Discriminatory wage scales

Visualization of narrower problems
Non-comprehensive wage scales
Biased wage scales
Disproportionate salary scales within countries
Unfair salary scales
Inequitable range of salaries
In the UK, for example, the person earning the highest corporate salary earns as much in a day as the person earning the lowest salary earns in a year. From 1980 to 1989, salaries of company directors rose by up to 856% in the UK at a time when the less privileged were exposed to reductions of: state pensions for a retired couple from 43.3% of average earnings to 32.7% (for a single person, from 27 to 20.5%); unemployment benefits from 21.5 to 16.3% for a single person; industrial benefit from 27.7 to 20.5 for death; maternity (34.7 to 25.2% for a couple; and invalid care allowance from 26 to 19.6% for a couple).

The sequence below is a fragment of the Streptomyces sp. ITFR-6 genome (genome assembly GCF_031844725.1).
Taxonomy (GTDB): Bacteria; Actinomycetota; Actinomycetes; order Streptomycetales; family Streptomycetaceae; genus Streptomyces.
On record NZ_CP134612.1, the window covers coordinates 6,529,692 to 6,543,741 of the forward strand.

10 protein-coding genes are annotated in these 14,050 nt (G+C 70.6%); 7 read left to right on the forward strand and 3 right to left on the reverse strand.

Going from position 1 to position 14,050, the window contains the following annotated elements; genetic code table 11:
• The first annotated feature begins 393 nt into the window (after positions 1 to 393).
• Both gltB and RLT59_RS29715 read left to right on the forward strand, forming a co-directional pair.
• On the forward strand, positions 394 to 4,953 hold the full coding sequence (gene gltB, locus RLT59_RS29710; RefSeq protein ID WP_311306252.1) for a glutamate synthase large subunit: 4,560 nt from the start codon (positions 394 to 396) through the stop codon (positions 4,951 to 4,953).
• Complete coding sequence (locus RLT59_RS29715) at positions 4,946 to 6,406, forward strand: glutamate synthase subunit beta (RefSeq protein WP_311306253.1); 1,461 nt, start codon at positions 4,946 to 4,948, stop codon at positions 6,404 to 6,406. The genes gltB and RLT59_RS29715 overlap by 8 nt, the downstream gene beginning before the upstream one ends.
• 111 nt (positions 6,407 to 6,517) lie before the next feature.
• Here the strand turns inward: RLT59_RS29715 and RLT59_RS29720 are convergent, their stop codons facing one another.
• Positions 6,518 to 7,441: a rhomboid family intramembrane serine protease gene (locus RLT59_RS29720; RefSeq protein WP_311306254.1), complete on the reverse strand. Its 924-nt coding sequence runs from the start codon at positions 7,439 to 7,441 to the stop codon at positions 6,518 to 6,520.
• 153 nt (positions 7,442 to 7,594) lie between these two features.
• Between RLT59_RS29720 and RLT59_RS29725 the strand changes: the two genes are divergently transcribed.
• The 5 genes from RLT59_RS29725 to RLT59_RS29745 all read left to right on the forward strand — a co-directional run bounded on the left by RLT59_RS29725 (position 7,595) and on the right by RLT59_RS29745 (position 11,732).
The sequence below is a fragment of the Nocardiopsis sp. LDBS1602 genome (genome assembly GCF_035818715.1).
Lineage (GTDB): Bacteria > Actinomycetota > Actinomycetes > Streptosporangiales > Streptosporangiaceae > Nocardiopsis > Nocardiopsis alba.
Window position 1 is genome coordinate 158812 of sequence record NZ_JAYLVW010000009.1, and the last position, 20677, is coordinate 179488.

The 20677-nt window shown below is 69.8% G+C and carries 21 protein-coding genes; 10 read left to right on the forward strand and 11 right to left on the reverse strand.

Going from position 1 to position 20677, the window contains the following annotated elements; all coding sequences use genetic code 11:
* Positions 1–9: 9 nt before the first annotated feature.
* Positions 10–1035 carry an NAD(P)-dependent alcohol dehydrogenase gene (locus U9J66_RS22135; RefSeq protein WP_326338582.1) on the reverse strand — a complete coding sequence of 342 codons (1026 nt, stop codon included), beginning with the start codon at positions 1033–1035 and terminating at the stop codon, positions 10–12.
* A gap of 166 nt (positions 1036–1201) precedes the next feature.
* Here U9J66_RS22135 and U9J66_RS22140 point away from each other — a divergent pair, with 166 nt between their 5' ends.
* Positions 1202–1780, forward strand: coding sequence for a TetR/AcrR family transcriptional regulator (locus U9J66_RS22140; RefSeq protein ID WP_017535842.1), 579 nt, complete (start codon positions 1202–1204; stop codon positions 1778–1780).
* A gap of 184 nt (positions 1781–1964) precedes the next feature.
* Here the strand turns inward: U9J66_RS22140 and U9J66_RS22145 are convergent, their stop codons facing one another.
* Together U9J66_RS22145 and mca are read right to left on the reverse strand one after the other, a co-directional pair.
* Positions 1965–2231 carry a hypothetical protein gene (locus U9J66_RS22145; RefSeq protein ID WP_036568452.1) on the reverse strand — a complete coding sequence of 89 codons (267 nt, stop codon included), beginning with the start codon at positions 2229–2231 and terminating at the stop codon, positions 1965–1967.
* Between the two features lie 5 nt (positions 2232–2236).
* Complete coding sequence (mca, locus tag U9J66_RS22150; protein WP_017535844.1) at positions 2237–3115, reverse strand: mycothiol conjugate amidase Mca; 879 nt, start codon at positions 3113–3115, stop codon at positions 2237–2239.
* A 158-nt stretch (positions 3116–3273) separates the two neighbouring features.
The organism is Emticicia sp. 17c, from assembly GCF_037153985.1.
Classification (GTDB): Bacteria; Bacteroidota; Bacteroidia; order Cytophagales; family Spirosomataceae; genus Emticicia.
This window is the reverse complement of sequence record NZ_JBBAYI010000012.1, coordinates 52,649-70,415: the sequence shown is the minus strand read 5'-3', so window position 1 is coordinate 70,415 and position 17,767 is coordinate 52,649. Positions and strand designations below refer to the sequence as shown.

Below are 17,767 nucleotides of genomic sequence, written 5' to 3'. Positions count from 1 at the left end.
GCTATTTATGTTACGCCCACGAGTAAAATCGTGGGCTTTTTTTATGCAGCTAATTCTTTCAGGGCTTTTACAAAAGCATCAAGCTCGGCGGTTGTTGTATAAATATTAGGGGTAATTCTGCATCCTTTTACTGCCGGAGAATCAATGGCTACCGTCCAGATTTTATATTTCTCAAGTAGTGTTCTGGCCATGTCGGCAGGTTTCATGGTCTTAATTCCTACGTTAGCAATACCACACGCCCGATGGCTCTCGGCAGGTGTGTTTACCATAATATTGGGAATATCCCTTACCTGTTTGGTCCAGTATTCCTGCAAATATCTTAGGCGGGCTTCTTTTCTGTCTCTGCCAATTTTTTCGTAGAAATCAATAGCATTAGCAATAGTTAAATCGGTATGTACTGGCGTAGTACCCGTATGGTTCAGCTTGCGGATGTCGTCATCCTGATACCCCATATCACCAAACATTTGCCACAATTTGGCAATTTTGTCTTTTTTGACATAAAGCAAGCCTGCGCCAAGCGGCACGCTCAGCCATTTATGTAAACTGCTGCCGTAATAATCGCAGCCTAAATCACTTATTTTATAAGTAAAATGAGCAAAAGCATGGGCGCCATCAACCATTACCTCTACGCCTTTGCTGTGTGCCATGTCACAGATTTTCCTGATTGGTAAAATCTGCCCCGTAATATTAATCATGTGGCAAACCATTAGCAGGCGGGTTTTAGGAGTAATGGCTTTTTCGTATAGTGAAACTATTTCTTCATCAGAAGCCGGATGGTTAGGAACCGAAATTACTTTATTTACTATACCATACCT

There is no standard universal income scale which guarantees all people the basic requirements necessary to sustain human life. There are also no adequate criteria that recognize the income needs of individual families.
(D) Detailed problems